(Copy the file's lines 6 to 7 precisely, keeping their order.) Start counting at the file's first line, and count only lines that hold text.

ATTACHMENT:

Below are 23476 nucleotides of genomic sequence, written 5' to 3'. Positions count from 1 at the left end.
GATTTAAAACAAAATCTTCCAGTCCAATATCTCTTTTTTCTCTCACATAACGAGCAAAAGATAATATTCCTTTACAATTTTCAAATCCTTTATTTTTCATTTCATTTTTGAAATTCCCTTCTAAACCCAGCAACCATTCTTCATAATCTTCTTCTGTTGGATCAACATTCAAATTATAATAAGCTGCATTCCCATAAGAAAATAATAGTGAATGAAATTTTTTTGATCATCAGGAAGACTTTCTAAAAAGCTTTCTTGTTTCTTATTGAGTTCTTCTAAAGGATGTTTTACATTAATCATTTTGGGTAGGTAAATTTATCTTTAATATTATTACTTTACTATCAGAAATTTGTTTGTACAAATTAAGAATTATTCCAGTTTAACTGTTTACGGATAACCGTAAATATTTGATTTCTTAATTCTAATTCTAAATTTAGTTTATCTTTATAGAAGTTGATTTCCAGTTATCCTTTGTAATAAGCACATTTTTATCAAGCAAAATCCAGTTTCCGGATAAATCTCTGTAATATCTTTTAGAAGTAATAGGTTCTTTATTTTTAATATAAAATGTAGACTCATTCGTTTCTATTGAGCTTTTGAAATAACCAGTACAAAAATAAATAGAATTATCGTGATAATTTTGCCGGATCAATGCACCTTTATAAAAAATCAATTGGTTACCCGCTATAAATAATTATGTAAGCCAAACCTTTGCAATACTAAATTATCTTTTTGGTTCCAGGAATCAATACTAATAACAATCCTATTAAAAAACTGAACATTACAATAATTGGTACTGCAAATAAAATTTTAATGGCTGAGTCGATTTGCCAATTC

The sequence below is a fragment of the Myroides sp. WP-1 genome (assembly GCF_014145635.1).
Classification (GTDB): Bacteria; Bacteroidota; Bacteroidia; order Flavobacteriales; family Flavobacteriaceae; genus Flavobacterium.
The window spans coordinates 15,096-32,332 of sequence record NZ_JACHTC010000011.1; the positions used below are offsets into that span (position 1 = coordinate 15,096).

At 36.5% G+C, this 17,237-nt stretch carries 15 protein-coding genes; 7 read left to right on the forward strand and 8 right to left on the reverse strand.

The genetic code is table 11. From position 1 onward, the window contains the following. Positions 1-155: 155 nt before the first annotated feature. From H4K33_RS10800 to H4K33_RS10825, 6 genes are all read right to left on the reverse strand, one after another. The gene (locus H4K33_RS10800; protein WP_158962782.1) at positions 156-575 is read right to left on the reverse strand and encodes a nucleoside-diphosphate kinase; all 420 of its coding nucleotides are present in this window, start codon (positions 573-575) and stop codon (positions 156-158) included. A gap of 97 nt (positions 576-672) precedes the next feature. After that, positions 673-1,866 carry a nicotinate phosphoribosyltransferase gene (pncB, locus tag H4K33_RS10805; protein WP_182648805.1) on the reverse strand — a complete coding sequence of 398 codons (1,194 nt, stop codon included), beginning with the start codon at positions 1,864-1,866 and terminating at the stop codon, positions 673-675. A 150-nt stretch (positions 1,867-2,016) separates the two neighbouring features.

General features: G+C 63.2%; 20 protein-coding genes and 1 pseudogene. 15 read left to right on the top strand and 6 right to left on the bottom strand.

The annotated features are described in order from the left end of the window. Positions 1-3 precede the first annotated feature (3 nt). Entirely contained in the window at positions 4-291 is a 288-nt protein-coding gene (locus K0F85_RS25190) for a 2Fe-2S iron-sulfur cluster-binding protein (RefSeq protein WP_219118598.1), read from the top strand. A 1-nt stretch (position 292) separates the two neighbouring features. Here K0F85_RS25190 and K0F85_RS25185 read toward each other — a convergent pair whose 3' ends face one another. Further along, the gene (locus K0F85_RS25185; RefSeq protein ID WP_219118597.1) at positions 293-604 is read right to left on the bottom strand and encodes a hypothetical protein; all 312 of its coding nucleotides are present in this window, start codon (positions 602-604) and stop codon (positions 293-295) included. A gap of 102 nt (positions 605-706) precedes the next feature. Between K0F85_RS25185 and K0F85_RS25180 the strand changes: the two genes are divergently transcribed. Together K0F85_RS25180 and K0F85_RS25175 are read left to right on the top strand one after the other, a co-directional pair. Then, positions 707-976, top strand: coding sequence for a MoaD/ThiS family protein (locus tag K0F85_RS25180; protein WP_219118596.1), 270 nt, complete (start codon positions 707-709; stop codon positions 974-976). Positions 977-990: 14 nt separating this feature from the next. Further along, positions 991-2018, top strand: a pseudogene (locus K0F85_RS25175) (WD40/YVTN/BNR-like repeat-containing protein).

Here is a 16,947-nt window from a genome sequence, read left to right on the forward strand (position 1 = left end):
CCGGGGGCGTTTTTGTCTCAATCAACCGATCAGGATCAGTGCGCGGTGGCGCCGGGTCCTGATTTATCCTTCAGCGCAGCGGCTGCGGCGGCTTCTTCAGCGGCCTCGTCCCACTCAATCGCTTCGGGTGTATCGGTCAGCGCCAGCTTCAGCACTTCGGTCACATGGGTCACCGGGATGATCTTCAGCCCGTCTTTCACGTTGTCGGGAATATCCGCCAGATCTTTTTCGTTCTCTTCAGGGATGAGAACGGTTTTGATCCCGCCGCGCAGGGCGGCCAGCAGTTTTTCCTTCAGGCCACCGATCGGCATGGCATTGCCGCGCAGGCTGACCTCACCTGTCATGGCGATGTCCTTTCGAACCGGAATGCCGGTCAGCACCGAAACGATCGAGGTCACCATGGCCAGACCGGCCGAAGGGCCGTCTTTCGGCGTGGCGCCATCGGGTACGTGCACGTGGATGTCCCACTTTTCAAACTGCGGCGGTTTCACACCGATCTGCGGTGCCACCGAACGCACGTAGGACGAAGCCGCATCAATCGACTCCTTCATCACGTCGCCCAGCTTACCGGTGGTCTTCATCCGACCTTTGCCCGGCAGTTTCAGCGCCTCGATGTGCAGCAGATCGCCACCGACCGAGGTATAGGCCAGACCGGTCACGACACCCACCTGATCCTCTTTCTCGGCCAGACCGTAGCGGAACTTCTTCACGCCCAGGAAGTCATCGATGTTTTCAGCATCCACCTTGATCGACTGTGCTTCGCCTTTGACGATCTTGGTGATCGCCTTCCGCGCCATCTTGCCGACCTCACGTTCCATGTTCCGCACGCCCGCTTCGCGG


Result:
At 36.5% G+C, this 17,237-nt stretch carries 15 protein-coding genes; 7 read left to right on the forward strand and 8 right to left on the reverse strand.

The genetic code is table 11. From position 1 onward, the window contains the following. Positions 1-155: 155 nt before the first annotated feature. From H4K33_RS10800 to H4K33_RS10825, 6 genes are all read right to left on the reverse strand, one after another. The gene (locus H4K33_RS10800; protein WP_158962782.1) at positions 156-575 is read right to left on the reverse strand and encodes a nucleoside-diphosphate kinase; all 420 of its coding nucleotides are present in this window, start codon (positions 573-575) and stop codon (positions 156-158) included. A gap of 97 nt (positions 576-672) precedes the next feature. After that, positions 673-1,866 carry a nicotinate phosphoribosyltransferase gene (pncB, locus tag H4K33_RS10805; protein WP_182648805.1) on the reverse strand — a complete coding sequence of 398 codons (1,194 nt, stop codon included), beginning with the start codon at positions 1,864-1,866 and terminating at the stop codon, positions 673-675. A 150-nt stretch (positions 1,867-2,016) separates the two neighbouring features.